Voices of WRJ; T'tzaveh

February 26, 2021

 

Even though parashah T’tzaveh is not read until this month, I find myself writing today on December 31, 2020. Like so many of us, I’m reflecting on this past year and moving towards the light that is 2021. In this week’s Torah portion, we are taught about the pure oil needed to light the sanctuary. Our Torah reads, “You shall further instruct the Israelites to bring clear oil of beaten olives for lighting for kindling lamps regularly.” Aaron and his sons set them up in the tent of meeting. The oil needed for that eternal light in the sanctuary is exactly what makes me so hopeful.

I look forward to returning to our synagogue and seeing that eternal light. For now, the light lives through our clergy and staff who keep services, classes, and life cycle events going. I chair a group of committed volunteers called Temple Cares, which provides meals for our members in need and makes calls to our isolated members through our new Buddy System. We host a Zoom meeting once a month called Caregiver Cafe, a support group for caregivers. These are just a few shining examples of our volunteers who light up our Temple community.

This parashah also states, “…have Aaron and his sons serve Me as priests. Make for them sacred garments using fine linen, gold, and blue, purple, and scarlet yarns. Make for them a breast-piece ephod, a robe, a tunic of checkered work, and a sash. These garments must always be worn when officiating in My sanctuary.” 

After reading this paragraph, I thought about attending services, meetings, funerals, weddings, etc., dressed for Zoom from the waist up. I made sure on those days to apply make-up and wear some jewelry. We found ourselves still meeting, but virtually was the way to go. We attended WRJ conferences virtually - which may not have been our first choice, but we stepped up to the plate and did it with ease. We attended workshops and meaningful Shabbat services and installations. We learned to adapt and be flexible. We had our music, but I missed the dancing. Nevertheless, we look forward to meeting again in person in a safe environment. We have so much to look forward to in the coming year.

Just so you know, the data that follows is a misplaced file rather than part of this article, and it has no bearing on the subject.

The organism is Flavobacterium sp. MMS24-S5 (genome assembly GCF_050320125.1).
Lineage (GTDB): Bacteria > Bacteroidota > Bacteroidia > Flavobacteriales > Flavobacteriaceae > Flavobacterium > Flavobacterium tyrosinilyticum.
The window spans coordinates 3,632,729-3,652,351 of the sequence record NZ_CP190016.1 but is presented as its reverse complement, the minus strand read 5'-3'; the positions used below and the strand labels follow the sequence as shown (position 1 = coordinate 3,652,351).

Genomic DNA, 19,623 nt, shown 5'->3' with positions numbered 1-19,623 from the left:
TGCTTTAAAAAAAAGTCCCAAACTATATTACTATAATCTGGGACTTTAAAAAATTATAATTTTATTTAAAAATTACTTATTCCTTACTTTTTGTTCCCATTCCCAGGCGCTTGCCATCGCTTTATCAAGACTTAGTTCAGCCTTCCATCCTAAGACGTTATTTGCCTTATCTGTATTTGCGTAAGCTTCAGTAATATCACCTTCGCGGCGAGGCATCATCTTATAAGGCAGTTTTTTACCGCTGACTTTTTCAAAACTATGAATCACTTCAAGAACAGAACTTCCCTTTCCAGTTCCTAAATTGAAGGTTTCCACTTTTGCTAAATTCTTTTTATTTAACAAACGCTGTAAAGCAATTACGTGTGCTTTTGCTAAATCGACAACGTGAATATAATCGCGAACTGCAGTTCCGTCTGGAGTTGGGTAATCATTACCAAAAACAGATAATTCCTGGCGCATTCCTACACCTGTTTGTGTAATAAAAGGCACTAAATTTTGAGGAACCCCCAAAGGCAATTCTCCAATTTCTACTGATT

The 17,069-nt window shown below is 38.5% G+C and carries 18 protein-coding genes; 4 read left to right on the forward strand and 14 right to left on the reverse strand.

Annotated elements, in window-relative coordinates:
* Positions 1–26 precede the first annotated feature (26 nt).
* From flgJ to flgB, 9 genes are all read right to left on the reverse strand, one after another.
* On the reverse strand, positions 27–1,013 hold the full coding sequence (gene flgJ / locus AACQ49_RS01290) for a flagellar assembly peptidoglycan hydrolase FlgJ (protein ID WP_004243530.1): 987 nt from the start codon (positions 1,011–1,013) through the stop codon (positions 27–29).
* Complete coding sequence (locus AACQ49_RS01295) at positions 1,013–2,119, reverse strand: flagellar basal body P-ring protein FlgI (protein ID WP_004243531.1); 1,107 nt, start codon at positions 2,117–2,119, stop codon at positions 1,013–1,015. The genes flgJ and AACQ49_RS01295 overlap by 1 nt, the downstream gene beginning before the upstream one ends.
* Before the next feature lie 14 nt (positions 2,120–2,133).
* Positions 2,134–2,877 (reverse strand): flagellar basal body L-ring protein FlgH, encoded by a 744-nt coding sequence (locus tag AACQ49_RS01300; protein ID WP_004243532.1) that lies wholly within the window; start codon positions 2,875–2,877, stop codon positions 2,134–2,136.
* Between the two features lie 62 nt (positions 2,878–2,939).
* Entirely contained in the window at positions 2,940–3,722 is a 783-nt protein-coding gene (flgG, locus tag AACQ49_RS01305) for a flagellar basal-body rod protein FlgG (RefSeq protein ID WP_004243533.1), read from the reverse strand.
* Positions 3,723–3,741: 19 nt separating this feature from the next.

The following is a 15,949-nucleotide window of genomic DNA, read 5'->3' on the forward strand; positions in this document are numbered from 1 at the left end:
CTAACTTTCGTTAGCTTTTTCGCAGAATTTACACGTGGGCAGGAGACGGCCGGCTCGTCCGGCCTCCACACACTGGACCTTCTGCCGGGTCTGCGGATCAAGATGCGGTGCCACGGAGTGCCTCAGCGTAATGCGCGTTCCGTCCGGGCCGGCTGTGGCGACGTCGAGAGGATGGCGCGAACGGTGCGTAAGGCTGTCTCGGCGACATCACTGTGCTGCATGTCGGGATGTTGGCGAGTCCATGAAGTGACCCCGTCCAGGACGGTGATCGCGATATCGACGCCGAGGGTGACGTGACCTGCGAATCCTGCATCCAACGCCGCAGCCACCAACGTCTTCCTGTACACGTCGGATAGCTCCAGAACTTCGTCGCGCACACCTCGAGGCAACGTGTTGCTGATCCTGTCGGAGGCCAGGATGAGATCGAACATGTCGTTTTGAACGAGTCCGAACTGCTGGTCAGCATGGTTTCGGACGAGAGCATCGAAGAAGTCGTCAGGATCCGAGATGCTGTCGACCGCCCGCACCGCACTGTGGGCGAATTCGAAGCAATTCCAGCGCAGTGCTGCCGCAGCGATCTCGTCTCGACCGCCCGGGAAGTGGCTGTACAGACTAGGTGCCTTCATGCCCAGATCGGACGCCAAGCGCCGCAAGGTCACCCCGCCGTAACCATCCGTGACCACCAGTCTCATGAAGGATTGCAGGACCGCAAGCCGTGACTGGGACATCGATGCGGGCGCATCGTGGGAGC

As Jews, we are constantly reminded of not only the light burning in our sanctuary but also the responsibility for us to be the light. We’ve witnessed so much goodness during this past year and seen tragedy. Hopefully, in the end, the good outweighs the darkness, and we can find real meaning in what we’ve all experienced. I know we will never forget this pause we had to take from life as we knew it. I believe we will never take our family and friends for granted again. I believe a warm tight hug, and even a touch will have more meaning than ever before. May we all come out better on the other end. May we be stronger knowing we had to live differently, and may we learn to be the light and find the light in others.

Amen and Shabbat Shalom.

Debbie Jackson is a member of Temple Israel in Memphis, Tennessee, where she served as Sisterhood President. She also served for the Southwest District Board and is currently serving on the North American Board of Directors.

 

Related Posts

Parashah Ki Tetzei

August 19, 2021
I suspect that everyone has gone through an experience in which you felt resentful, angry or depressed about a past encounter with someone and found it hard to get past it. Someone close to you may have said, “Get over it!

Parashah R'eih

August 5, 2021
Parashah R’eih (Deuteronomy 11:26-16:17) opens with the verse “See, this day I set before you blessing and curse (Deut 11:26-28).” Many instructions of daily living are included in the text.

Parashah Eikev

July 30, 2021
Parashah Eikev, while it may be one of the parashyot in Deuteronomy that we gloss over on our way to Simchat Torah, actually raises several challenging questions and can teach us meaningful lessons.